Two Human Rights Investigations
(See also "Exposing the Big Lie of “Operation Baghdad", "Not the Usual Suspects: Making and Breaking Illusions in Haiti and "Alternatives, to the Truth // Alternatives, to Democracy.")
The Comité des Avocats pour le Respect des Libertés Individuelles (CARLI) investigation into the reported "Operation Baghdad," concluded that there was no such operation launched by Lavalas supporters. CARLI leaders noted that the operation supposedly involved the decapitation of two police officers on September 30, 2004, but that Haiti’s interim government never released photos or names of the alleged victims. CARLI concluded that the two officers were decapitated, but that perpetrators were former soldiers and that it occurred on September 29.
CARLI noted that it was only after the proLavalas/proAristide rally on September 30 [when police killed several unarmed protesters] that the government and media blamed the beheadings on Lavalas supporters.1
The media further stirred anti-Lavalas sentiment when reporting on a funeral for five policemen. Although only two had died in actual violence, the government/media portrayed it as a funeral of 5 heroic officers who died in pro-Aristide violence.
Officials of the U.S. Embassy granted interviews [with the University of Miami Law School’s Centre for the Study of Human Rights] on condition their names not be used. The officials were asked if they were aware of all the victims of Haitian police "operations" including public massacre victims, in Port-au-Prince’s poorest neighborhoods. They responded that although the perpetrators may have dressed as police during the massacres, and used the same vehicles that police use, they could not be certain that they were police. They emphasized that police officers had been beheaded in a slum-gang operation called "Operation Baghdad."
In response to inquiries about "Operation Baghdad," the officials stated that they: (i) did not know any names of the beheaded police officers, (ii) were unsure whether it was "gangs" or Prime Minister Latortue who coined the term "Operation Baghdad," (iii) did not know that Haiti’s most widely read daily paper, the pro-government Le Nouvelliste [a member of the anti-Aristide Group of 184’s elitist Association of National Haitian Media] had a regular section called "Operation Baghdad" dedicated to stories about slum violence, and (iv) were unaware of reports from sources, including CARLI, that the beheadings are believed to have involved only two Haitian National Police victims, and that the perpetrators were reported to be former soldiers, not Lavalas supporters.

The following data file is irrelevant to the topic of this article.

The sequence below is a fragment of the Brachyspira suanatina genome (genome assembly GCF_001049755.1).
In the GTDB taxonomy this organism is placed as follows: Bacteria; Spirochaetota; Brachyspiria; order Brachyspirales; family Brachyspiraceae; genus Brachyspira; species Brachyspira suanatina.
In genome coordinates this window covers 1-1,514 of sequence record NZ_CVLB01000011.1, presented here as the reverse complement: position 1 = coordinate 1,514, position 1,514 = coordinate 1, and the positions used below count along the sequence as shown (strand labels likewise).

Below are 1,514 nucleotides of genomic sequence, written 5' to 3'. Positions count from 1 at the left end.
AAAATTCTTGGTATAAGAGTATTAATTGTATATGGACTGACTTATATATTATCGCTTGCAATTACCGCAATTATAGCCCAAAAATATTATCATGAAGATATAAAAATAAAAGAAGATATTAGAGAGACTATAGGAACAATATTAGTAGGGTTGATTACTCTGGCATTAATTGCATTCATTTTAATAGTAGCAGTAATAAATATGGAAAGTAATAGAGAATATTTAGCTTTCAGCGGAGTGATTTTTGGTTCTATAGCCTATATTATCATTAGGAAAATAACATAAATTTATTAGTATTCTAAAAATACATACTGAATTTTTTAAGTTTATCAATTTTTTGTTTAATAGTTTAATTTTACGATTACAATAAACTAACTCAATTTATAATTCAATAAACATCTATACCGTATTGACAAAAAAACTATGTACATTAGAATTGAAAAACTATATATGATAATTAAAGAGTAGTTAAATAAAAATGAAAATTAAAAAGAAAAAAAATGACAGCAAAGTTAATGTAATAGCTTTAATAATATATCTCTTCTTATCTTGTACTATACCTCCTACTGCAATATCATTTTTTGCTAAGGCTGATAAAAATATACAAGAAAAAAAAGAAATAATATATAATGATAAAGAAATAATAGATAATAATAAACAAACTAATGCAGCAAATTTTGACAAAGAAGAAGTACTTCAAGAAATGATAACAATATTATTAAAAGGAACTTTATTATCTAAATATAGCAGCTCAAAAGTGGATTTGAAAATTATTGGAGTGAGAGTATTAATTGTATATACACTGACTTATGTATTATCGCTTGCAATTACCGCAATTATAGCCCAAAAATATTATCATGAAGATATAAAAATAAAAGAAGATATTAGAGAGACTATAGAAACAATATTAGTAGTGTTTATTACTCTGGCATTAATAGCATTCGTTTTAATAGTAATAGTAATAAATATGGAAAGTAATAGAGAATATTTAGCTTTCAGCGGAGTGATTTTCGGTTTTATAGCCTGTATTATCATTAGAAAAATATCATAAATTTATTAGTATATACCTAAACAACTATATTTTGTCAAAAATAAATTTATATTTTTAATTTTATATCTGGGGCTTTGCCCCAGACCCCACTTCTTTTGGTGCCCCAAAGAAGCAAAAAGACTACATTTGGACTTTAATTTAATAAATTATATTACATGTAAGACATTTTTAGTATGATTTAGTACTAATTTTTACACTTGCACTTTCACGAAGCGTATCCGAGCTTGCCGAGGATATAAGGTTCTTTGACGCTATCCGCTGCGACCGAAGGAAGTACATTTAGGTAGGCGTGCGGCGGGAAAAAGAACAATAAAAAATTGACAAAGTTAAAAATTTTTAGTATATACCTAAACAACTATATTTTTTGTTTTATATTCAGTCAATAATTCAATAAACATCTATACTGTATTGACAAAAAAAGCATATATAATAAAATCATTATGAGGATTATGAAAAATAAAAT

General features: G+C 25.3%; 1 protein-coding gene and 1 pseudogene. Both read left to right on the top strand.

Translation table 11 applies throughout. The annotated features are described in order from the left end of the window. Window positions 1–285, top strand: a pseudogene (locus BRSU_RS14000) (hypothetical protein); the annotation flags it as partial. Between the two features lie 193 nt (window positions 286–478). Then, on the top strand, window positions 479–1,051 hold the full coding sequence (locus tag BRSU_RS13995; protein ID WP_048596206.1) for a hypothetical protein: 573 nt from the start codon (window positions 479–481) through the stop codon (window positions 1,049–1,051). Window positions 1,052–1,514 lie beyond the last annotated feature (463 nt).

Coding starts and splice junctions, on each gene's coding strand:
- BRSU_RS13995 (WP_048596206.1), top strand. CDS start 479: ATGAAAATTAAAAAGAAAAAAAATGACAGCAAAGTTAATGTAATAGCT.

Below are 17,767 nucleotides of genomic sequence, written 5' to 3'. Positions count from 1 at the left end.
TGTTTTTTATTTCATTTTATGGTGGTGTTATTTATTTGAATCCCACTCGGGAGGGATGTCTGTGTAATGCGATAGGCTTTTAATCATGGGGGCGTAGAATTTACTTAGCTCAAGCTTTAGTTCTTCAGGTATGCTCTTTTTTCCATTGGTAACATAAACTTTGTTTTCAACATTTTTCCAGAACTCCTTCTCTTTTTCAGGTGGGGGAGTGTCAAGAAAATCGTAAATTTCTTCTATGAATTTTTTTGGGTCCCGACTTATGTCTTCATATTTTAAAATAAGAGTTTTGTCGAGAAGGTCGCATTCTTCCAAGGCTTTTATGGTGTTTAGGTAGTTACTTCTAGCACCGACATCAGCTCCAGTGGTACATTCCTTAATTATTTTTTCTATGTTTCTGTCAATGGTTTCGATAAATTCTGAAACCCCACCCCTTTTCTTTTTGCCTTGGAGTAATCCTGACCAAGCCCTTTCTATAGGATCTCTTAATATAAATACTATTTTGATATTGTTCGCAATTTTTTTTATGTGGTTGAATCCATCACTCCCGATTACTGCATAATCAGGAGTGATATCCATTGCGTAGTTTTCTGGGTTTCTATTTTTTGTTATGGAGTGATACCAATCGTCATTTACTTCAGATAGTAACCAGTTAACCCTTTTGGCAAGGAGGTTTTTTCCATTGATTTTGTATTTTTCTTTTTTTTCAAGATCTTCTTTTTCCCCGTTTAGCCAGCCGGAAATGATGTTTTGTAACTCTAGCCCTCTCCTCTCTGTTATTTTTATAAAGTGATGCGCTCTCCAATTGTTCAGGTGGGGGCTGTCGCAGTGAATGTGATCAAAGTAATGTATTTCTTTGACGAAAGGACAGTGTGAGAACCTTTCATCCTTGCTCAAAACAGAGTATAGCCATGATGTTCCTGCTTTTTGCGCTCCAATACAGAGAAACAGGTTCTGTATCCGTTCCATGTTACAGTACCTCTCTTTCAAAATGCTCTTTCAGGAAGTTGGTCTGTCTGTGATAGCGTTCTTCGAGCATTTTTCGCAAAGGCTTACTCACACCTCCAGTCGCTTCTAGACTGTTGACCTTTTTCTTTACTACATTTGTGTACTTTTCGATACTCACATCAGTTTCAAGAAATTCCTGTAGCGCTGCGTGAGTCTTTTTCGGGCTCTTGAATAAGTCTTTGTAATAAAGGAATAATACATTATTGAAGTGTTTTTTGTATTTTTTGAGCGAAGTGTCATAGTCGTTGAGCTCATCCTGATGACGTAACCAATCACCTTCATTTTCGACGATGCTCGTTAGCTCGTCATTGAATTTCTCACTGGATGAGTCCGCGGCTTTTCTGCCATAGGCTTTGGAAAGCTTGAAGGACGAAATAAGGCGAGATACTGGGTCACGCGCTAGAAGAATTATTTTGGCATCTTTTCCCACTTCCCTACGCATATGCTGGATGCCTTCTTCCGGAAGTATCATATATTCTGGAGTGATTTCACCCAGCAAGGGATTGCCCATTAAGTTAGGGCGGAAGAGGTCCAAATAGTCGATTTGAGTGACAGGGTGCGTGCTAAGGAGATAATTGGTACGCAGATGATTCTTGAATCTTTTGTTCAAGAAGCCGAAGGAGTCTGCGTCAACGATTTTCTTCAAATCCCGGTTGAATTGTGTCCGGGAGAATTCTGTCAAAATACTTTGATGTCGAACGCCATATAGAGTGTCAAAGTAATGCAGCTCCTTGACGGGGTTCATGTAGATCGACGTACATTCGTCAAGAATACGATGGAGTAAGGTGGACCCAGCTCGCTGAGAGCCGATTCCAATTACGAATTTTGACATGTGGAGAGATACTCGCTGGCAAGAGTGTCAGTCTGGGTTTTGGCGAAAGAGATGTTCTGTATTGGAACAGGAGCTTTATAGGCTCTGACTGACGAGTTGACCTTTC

1. The Institute for Justice and Democracy in Haiti noted that before the Sept.-30 rally, Haitian radio stations reported that a police officer was beheaded early that morning in a confrontation with a criminal gang. "Illegal Arrest of Political Leaders," October 8, 2004.
Source: Thomas Griffin, Haiti Human Rights Investigation: November 11-21, 2004. Center for the Study of Human Rights, Universiy of Miami Law School, p.23. www.ijdh.org/CSHRhaitireport.pdf
The above article is from Press for Conversion! magazine, Issue
#63 (November 2008)
Previous issues of this
Coalition to Oppose the Arms Trade publication include:
#62 "Putting the Aid in Aiding and Abetting:
CIDA's Agents of Regime Change in Haiti's 2004 Coup"
#61 "CIDA's Key Role in Haiti's 2004 Coup d’état:
Funding Regime Change, Dictatorship and Human Rights Atrocities, one Haitian 'NGO' at a Time"
#60 "A Very Canadian Coup d’état in Haiti:
The Top 10 Ways that Canada’s Government helped the 2004 Coup and its Reign of Terror"
Subscribe, order a hard copy or back issues